A recent World Health Organization study detailing elevated levels of micro-plastics in bottled water shows we may be witnessing a poetic justice for our oceans. An upward of 90% of bottled water may contain micro-plastics that could damage human health, so while we have spent half a decade polluting the waterways with plastic, those water supplies may now be polluting us.
In 1907, a Belgian-born American named Leo Hendrik Baekeland made a startling discovery: If you mix a phenol and formaldehyde, you end up with a synthetic material with which you can use to make all sorts of exciting objects.
It did not take long for the invention to find its way into the everyday goods. These include telephones, snooker balls and radios. During the 1940s, the industry kicked off the modest production of plastic bottles. These were expensive to produce due to constraints in the manufacturing capabilities at the time. This rapidly expanded into a global enterprise, producing more than one-hundred million metric tons of plastic by 1989.
While plastic consumption stabilized in Europe at the turn of the millennium, we have witnessed the rise of plastic production by a staggering 67.5 percent across the globe since 2002. Moreover, where Europe has experienced modest population growth in the last fifteen years, population expansion at a global level remains on a steep upward trajectory. As the global population grows and plastic consumption increases per capita, these two trends suggest the problem will only intensify.
Did you know we have produced a cumulative total of more than 9 billion tons of plastic in the last 67 years; producing more plastic in the last ten years than during the whole previous century.Just 9 percent of all plastic has ever been recycled; 12 percent incinerated and the remainder has made its way to landfill – or worse, the ocean. If we look for a primary suspect, most indicators point back to one thing: the invention of the plastic bottle, which is now used to excess and has resulted in the suspended islands of rubbish that now plague the globe.
In a recent discovery, Captain Charles Moore drifted into a garbage patch greater in size than Mexico, which is yet another reminder of just how grave and under-estimated the current crisis is. The fact that such extensive wastelands have accumulated at sea with little-to-no realization should sound the alarm.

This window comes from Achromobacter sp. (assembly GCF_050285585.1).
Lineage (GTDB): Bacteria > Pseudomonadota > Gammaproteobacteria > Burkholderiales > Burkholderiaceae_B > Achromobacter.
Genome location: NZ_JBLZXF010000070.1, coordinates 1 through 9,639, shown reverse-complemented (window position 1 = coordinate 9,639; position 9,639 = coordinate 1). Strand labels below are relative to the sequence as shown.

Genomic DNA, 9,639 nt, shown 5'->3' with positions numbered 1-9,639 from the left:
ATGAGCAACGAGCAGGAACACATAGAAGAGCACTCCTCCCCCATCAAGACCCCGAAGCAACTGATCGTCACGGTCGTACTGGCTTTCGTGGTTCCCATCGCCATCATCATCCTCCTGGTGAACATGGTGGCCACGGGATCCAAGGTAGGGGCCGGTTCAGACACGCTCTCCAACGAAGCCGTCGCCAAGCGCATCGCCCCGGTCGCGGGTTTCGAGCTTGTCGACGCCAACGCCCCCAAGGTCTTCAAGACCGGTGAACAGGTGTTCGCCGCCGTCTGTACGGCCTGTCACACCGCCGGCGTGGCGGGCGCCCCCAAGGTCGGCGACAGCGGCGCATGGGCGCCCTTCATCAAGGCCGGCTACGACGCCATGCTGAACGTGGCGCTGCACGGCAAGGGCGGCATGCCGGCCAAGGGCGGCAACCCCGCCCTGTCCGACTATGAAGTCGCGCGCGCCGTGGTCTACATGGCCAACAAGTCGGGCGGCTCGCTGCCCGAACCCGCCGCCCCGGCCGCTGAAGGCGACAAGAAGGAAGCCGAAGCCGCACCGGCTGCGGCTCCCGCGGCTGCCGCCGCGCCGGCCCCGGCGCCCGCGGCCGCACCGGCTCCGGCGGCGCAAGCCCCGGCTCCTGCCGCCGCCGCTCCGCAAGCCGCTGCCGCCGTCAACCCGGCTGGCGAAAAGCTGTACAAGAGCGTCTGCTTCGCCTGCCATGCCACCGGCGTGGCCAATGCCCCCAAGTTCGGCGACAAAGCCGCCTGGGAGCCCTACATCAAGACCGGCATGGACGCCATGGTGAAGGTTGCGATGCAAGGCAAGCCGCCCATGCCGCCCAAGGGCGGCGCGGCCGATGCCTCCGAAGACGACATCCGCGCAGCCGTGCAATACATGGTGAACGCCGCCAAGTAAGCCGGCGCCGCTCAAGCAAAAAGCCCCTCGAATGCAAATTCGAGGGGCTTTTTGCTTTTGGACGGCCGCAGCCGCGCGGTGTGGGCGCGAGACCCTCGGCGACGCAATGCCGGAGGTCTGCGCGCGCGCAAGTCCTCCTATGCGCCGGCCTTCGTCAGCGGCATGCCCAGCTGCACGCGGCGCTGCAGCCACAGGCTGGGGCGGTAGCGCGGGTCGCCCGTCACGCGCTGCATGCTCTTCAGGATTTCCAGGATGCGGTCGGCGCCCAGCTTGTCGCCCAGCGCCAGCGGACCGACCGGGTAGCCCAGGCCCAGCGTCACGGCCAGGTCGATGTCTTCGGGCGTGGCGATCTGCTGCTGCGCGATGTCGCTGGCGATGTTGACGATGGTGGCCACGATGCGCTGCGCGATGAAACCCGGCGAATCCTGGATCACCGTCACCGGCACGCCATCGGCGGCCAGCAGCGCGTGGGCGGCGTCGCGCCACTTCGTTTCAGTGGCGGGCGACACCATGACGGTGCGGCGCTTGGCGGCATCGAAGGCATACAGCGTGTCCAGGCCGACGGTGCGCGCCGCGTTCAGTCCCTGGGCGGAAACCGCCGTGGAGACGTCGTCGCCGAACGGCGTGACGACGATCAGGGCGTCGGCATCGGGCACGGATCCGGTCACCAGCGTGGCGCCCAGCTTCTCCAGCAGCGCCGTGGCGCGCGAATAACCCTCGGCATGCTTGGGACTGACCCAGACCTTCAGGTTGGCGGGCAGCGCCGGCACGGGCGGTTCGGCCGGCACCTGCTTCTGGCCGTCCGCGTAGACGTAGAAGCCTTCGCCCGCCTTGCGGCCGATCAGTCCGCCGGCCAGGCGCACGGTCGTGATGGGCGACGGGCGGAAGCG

Even more arresting is an estimation that the seas contain a plastic-to-plankton ratio of 1:2. Given the importance of this tiny foodstuff in sustaining broader populations of marine life, there are significant grounds for concerns around micro-plastics entering the waterways.
By many estimates, most of the plastic ever produced is still in existence. Most of plastics never biodegrade in a meaningful manner, instead break down into ever-smaller particles. The long-standing effect on the ocean is beyond comprehension.
While it’s clear the plastic bottle has a lot to answer for, an equally disturbing fact points the finger in only a handful of directions. Just ten rivers across the globe contribute upwards of 90 percent of plastic pollution. While such a concentration highlights that the few must take significant action to redress the imbalance, everyone has a pivotal role to play in reducing unnecessary consumption.
Several Australian stores have already taken measures to ban plastic bags. Others have removed plastic from produce lines, which could save as much as 25 ton of packaging annually. A store in Amsterdam recently unveiled the first plastic-free aisle in what could be a watershed moment for the world. Should such an initiative prove to be successful, others could soon follow suit.
There are many simpler ways you can contribute to reducing plastic pollution.
Say No to Single Use:If you’re offered a single-use item such as straws, bottles, cutlery, coffee cups or plastic bags, just say no. Australians go through as many as 13 million new bags a day. Carry your own reusable version such as reusable metal straws, invest in refillable bottles and bottleless water coolers to stay hydrated, cloth bags for your groceries and refillable coffee cups. You can also join The Last Straw campaign and help end single-use for good.
We are at a tipping point; unless we make conscious changes to our consumption habits immediately, there is every risk we will have more plastic than fish in our oceans by 2050. To reduce the volume of plastic entering our ocean by 90 percent and reduce the amount of plastic in the ocean by half, we must do two things with the support of research and innovative actions:
Even at this rate, it could still take up to ten years to return the oceans to a more acceptable state. Therefore, it is more important than ever to be mindful of plastic packaging, explore reusable alternatives and take part in local activities to rid your community of plastic waste.
Our thanks to Edward Hull, Outreach Coordinator, Waterlogic for this informative piece.
Allied Pumps is a leading supplier of At Source Gross Pollutant Traps, Stormwater Treatment and Hydrocarbon Capture and Waste Water Treatment Trains. Read more about the work we do to help combat the rising tide of plastic pollution.
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